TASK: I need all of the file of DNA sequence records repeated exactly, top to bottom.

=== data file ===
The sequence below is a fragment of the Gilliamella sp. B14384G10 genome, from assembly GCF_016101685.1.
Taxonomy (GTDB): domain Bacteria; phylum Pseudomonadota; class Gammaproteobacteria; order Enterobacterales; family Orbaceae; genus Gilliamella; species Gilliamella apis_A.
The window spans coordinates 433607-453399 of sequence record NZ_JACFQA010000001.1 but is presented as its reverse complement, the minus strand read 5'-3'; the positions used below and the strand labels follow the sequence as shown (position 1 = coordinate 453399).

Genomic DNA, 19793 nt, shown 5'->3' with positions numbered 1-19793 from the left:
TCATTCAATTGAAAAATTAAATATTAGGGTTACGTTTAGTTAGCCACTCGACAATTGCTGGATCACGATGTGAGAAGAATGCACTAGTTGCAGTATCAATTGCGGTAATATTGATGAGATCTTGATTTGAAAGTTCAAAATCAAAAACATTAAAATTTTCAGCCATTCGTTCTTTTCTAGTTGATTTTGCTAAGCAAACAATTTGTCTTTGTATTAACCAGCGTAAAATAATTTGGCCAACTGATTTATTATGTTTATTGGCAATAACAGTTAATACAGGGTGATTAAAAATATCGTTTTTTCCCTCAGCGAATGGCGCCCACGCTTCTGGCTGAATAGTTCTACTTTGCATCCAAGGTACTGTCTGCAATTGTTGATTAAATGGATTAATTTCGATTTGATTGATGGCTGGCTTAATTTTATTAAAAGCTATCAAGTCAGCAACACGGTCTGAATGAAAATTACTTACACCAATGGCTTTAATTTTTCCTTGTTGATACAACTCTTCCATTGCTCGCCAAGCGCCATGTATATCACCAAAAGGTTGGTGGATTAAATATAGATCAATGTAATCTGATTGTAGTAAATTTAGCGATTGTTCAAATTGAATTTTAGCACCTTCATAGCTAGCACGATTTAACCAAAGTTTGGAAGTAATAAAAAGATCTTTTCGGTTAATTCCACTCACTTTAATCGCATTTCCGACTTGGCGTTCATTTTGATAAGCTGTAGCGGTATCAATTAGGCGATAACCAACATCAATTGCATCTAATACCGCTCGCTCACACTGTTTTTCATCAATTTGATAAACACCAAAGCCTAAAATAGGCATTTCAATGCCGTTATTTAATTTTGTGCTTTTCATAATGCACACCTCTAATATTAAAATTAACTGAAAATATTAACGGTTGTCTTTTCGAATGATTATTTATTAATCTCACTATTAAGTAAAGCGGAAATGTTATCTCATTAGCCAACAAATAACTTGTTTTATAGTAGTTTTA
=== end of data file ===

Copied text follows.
The sequence below is a fragment of the Gilliamella sp. B14384G10 genome, from assembly GCF_016101685.1.
Taxonomy (GTDB): domain Bacteria; phylum Pseudomonadota; class Gammaproteobacteria; order Enterobacterales; family Orbaceae; genus Gilliamella; species Gilliamella apis_A.
The window spans coordinates 433607-453399 of sequence record NZ_JACFQA010000001.1 but is presented as its reverse complement, the minus strand read 5'-3'; the positions used below and the strand labels follow the sequence as shown (position 1 = coordinate 453399).

Genomic DNA, 19793 nt, shown 5'->3' with positions numbered 1-19793 from the left:
TCATTCAATTGAAAAATTAAATATTAGGGTTACGTTTAGTTAGCCACTCGACAATTGCTGGATCACGATGTGAGAAGAATGCACTAGTTGCAGTATCAATTGCGGTAATATTGATGAGATCTTGATTTGAAAGTTCAAAATCAAAAACATTAAAATTTTCAGCCATTCGTTCTTTTCTAGTTGATTTTGCTAAGCAAACAATTTGTCTTTGTATTAACCAGCGTAAAATAATTTGGCCAACTGATTTATTATGTTTATTGGCAATAACAGTTAATACAGGGTGATTAAAAATATCGTTTTTTCCCTCAGCGAATGGCGCCCACGCTTCTGGCTGAATAGTTCTACTTTGCATCCAAGGTACTGTCTGCAATTGTTGATTAAATGGATTAATTTCGATTTGATTGATGGCTGGCTTAATTTTATTAAAAGCTATCAAGTCAGCAACACGGTCTGAATGAAAATTACTTACACCAATGGCTTTAATTTTTCCTTGTTGATACAACTCTTCCATTGCTCGCCAAGCGCCATGTATATCACCAAAAGGTTGGTGGATTAAATATAGATCAATGTAATCTGATTGTAGTAAATTTAGCGATTGTTCAAATTGAATTTTAGCACCTTCATAGCTAGCACGATTTAACCAAAGTTTGGAAGTAATAAAAAGATCTTTTCGGTTAATTCCACTCACTTTAATCGCATTTCCGACTTGGCGTTCATTTTGATAAGCTGTAGCGGTATCAATTAGGCGATAACCAACATCAATTGCATCTAATACCGCTCGCTCACACTGTTTTTCATCAATTTGATAAACACCAAAGCCTAAAATAGGCATTTCAATGCCGTTATTTAATTTTGTGCTTTTCATAATGCACACCTCTAATATTAAAATTAACTGAAAATATTAACGGTTGTCTTTTCGAATGATTATTTATTAATCTCACTATTAAGTAAAGCGGAAATGTTATCTCATTAGCCAACAAATAACTTGTTTTATAGTAGTTTTA